Approach councils and different organisations like FORM and CPAN so that you know what opportunities are out there, and how and when they are available. Always do your research to find work and opportunities to collaborate with others or develop your own work. Approach and be involved with advocacy groups like Groundswell so that you know what the bigger picture is and what contribution you can make to it. Generally though, the best advice that I can give to performers is when you start to build your networks, see them as relationships, not just people who can give you a job.

Annalouise is an actor and choreographer. She began dancing at 19 years old in contemporary and flamenco dance and soon after moved to London staying for five years before moving to Los Angeles to study film acting and pursue work for a further seven years before settling home in Sydney where she now resides. During her time overseas she worked on A-list feature films, music videos, television, commercials and opera and worked with artists, directors and choreographers such as Michael Jackson, Arnold Schwarzenegger, Placido Domingo, James Cameron and Bill T. Jones. As an actor Annalouise has embodied a multitude of cultural ethnicities, characters and accents and her love for storytelling lies at the heart of her own arts funded works, practise, research  and the formation of her company Theatre of Rhythm and Dance and Flamenco Red. Annalouise has a long history of working in arts education schools and in tertiary education and on projects with grass roots communities exploring richly diverse cultural content that can be offered in the creation of uniquely Australian works. Her recent initiative Groundswell Creative Thinkers Creative Solutions aims to consult and work with Government in the formation of a peak advocacy body for NSW and multicultural arts policy for development of cultural diversity across Australian arts and media.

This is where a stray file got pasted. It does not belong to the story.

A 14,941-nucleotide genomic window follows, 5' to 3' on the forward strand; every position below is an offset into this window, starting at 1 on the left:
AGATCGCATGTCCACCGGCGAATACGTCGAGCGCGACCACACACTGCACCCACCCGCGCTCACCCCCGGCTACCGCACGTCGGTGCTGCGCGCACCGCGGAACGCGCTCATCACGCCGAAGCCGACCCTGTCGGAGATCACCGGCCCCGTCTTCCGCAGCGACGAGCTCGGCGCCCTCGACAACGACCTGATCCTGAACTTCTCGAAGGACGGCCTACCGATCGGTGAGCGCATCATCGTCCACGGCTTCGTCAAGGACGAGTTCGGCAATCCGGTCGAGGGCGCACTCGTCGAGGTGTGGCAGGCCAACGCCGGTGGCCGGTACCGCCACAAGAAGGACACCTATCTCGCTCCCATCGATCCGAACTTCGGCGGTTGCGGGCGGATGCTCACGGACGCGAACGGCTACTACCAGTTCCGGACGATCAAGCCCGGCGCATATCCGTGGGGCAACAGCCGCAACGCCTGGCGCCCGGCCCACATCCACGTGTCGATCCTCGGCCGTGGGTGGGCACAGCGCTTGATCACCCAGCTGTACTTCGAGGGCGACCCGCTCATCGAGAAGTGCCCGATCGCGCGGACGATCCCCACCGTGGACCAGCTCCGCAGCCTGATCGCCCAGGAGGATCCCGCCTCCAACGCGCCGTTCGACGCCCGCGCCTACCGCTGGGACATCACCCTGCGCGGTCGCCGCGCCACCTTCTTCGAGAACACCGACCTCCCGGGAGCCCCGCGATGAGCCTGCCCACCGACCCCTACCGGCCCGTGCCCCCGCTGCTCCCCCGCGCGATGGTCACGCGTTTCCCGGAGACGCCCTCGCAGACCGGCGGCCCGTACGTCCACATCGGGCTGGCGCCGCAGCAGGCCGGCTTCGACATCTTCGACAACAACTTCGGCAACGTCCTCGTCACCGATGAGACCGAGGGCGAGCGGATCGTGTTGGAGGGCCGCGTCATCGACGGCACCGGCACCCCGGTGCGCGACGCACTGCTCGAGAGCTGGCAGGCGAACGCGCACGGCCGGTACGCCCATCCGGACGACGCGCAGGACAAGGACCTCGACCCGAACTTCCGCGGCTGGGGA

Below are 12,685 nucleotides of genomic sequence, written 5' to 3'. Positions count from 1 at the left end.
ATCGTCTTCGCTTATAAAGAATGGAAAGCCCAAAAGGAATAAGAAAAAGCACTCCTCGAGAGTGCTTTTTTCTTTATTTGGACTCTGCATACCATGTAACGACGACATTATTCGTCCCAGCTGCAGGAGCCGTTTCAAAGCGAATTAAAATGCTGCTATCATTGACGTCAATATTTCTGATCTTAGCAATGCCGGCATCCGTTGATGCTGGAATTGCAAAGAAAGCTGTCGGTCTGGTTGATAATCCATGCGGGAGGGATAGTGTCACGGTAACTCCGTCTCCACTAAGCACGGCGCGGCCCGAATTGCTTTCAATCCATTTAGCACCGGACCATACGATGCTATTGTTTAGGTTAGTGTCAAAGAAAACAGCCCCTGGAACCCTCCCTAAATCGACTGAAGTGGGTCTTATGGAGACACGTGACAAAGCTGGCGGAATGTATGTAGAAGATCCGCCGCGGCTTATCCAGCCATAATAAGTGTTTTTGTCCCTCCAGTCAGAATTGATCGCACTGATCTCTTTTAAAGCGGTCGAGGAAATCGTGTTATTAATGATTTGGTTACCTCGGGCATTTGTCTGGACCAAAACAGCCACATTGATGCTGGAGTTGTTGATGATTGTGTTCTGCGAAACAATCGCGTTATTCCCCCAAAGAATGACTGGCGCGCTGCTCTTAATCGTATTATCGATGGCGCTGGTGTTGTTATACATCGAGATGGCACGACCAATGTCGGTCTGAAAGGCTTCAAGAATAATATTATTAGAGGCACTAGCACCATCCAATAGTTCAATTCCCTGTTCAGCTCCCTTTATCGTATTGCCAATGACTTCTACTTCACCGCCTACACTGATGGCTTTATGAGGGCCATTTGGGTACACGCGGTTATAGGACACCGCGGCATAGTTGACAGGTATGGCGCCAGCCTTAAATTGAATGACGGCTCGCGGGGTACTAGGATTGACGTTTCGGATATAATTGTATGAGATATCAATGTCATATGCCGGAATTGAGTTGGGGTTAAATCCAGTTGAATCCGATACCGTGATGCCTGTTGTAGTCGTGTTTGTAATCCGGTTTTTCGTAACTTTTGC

To find out more about Annalouise Paul visit her website http://www.annalouisepaul.com.au and to find our more about Groundswell look at  http://groundswellctcs.blogspot.com/